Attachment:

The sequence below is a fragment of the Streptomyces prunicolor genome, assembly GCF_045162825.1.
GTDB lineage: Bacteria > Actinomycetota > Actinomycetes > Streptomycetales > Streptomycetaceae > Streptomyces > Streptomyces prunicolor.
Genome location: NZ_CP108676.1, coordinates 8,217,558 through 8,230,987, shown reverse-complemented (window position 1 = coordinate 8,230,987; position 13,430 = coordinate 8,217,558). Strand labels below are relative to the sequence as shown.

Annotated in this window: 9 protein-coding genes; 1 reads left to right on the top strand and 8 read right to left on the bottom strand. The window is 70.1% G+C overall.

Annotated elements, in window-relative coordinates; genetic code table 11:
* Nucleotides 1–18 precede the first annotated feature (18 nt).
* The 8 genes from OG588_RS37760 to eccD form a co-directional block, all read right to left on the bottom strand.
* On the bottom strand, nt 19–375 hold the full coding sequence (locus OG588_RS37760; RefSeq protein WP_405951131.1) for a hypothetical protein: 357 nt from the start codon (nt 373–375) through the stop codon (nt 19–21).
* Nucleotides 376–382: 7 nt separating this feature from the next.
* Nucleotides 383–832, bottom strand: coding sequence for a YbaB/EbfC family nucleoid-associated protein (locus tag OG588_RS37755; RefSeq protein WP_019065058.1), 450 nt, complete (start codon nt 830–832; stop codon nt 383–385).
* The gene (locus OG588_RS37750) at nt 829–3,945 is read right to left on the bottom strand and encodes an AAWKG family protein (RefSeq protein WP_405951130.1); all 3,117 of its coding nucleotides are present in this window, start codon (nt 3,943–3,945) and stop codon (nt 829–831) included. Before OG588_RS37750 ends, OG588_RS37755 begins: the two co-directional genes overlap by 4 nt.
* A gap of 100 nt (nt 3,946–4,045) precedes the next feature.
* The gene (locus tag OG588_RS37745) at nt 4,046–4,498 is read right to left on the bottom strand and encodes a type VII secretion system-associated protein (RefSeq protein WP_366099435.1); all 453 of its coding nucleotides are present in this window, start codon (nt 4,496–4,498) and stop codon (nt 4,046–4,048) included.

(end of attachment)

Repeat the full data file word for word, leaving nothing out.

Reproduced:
The sequence below is a fragment of the Streptomyces prunicolor genome, assembly GCF_045162825.1.
GTDB lineage: Bacteria > Actinomycetota > Actinomycetes > Streptomycetales > Streptomycetaceae > Streptomyces > Streptomyces prunicolor.
Genome location: NZ_CP108676.1, coordinates 8,217,558 through 8,230,987, shown reverse-complemented (window position 1 = coordinate 8,230,987; position 13,430 = coordinate 8,217,558). Strand labels below are relative to the sequence as shown.

Annotated in this window: 9 protein-coding genes; 1 reads left to right on the top strand and 8 read right to left on the bottom strand. The window is 70.1% G+C overall.

Annotated elements, in window-relative coordinates; genetic code table 11:
* Nucleotides 1–18 precede the first annotated feature (18 nt).
* The 8 genes from OG588_RS37760 to eccD form a co-directional block, all read right to left on the bottom strand.
* On the bottom strand, nt 19–375 hold the full coding sequence (locus OG588_RS37760; RefSeq protein WP_405951131.1) for a hypothetical protein: 357 nt from the start codon (nt 373–375) through the stop codon (nt 19–21).
* Nucleotides 376–382: 7 nt separating this feature from the next.
* Nucleotides 383–832, bottom strand: coding sequence for a YbaB/EbfC family nucleoid-associated protein (locus tag OG588_RS37755; RefSeq protein WP_019065058.1), 450 nt, complete (start codon nt 830–832; stop codon nt 383–385).
* The gene (locus OG588_RS37750) at nt 829–3,945 is read right to left on the bottom strand and encodes an AAWKG family protein (RefSeq protein WP_405951130.1); all 3,117 of its coding nucleotides are present in this window, start codon (nt 3,943–3,945) and stop codon (nt 829–831) included. Before OG588_RS37750 ends, OG588_RS37755 begins: the two co-directional genes overlap by 4 nt.
* A gap of 100 nt (nt 3,946–4,045) precedes the next feature.
* The gene (locus tag OG588_RS37745) at nt 4,046–4,498 is read right to left on the bottom strand and encodes a type VII secretion system-associated protein (RefSeq protein WP_366099435.1); all 453 of its coding nucleotides are present in this window, start codon (nt 4,496–4,498) and stop codon (nt 4,046–4,048) included.